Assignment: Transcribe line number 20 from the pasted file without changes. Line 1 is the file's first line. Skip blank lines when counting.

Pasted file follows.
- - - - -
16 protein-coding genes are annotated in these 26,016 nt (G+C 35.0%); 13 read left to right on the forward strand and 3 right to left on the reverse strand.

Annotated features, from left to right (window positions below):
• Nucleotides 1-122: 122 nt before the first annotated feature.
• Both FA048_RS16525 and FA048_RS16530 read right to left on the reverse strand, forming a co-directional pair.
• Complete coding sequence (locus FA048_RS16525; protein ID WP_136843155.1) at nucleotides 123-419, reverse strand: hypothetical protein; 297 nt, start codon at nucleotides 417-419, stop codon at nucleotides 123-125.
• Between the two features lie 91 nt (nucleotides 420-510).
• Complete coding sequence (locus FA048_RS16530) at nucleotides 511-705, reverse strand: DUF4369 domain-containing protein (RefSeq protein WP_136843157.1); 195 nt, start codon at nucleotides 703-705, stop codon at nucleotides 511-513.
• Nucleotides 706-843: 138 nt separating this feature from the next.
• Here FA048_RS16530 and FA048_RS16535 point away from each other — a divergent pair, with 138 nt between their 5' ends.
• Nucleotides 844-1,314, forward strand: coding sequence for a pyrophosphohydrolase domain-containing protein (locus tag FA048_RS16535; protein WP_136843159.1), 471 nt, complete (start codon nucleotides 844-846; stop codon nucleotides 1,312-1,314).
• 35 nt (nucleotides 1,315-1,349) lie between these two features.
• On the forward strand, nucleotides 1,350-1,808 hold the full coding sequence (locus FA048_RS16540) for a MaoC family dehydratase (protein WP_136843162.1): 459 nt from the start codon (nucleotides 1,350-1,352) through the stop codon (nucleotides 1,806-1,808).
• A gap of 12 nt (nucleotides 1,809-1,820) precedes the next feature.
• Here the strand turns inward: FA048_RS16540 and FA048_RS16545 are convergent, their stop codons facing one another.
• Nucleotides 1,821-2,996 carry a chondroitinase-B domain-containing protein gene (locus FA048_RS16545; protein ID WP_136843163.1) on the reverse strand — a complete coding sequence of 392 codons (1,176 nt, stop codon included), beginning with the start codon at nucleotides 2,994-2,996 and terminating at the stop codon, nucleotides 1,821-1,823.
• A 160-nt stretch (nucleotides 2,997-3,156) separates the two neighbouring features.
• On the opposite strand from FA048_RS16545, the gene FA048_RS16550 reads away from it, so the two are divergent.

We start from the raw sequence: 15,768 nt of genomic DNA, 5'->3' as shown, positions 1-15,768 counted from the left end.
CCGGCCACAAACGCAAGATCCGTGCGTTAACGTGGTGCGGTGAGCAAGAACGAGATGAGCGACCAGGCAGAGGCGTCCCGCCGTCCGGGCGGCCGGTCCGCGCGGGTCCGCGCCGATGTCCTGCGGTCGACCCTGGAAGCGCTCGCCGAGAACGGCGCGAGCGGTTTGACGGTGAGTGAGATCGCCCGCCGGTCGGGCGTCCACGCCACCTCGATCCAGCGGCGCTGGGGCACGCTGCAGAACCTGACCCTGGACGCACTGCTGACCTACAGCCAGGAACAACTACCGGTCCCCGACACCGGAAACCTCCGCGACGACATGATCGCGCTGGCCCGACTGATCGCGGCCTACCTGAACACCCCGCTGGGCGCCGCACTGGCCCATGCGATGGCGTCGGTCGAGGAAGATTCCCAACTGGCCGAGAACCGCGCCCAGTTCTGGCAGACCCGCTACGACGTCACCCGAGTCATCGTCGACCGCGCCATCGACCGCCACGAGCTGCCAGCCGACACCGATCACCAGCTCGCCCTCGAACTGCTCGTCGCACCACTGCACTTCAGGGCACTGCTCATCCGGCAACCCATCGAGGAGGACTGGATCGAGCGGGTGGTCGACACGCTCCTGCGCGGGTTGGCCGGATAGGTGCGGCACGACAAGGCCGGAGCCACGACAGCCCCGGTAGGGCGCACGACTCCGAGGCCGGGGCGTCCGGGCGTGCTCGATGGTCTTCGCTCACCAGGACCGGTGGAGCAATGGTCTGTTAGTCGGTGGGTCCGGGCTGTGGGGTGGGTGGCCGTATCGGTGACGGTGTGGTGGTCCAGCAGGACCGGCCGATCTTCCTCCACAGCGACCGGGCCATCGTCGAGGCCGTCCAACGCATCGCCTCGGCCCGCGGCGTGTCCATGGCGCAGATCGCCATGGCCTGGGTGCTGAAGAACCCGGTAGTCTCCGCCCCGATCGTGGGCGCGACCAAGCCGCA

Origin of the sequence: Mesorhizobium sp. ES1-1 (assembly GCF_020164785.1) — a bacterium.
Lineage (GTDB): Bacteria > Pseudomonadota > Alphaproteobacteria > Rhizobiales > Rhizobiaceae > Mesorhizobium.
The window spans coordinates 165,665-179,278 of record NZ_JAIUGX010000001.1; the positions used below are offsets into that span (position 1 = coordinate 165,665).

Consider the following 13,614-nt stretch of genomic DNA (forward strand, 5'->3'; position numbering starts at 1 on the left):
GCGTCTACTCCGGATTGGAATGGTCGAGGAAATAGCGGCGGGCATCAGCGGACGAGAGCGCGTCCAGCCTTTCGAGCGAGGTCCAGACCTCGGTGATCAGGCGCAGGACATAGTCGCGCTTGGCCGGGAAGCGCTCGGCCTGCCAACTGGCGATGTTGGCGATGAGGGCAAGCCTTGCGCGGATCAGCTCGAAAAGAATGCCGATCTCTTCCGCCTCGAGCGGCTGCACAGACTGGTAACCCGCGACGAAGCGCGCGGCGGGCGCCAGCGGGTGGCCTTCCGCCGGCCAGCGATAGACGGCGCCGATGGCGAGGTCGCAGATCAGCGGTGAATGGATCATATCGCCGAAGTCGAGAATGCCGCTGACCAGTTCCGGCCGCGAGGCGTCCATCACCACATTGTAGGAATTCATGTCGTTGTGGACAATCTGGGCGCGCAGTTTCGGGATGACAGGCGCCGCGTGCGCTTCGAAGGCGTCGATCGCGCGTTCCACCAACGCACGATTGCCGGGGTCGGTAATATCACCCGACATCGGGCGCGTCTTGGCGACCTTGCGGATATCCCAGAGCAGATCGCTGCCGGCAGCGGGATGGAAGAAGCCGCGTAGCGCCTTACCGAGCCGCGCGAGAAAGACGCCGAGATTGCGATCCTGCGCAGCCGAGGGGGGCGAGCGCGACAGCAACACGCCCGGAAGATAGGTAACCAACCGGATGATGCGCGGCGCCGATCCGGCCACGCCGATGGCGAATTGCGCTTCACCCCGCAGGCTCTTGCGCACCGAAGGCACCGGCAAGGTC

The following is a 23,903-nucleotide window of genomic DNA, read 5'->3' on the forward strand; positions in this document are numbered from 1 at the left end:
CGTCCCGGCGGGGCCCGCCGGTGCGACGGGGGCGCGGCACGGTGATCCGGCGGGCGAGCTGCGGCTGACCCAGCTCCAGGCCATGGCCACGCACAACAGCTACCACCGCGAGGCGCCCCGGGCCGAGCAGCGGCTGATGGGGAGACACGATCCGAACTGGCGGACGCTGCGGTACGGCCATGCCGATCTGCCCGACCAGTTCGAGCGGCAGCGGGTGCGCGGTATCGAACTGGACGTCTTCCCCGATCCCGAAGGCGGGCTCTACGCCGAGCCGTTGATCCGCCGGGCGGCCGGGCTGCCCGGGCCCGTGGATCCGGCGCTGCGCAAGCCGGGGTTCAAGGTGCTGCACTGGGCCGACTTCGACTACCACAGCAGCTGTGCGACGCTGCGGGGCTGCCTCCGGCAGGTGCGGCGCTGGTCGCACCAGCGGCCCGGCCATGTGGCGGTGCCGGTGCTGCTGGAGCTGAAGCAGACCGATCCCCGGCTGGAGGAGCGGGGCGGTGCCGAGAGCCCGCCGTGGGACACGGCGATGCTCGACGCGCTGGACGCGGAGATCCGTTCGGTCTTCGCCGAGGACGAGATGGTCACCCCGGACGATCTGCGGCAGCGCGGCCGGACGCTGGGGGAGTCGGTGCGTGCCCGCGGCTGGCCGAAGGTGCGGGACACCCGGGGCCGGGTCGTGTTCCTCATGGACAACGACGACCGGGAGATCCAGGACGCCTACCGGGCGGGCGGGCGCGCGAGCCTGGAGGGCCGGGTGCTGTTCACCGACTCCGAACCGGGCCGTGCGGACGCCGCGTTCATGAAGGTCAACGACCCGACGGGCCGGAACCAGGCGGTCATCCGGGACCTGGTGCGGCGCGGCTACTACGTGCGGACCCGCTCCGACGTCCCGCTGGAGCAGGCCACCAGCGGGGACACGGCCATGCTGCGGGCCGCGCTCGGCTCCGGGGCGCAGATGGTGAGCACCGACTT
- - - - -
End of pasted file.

Origin of the sequence: Mesorhizobium sp. ES1-1 (assembly GCF_020164785.1) — a bacterium.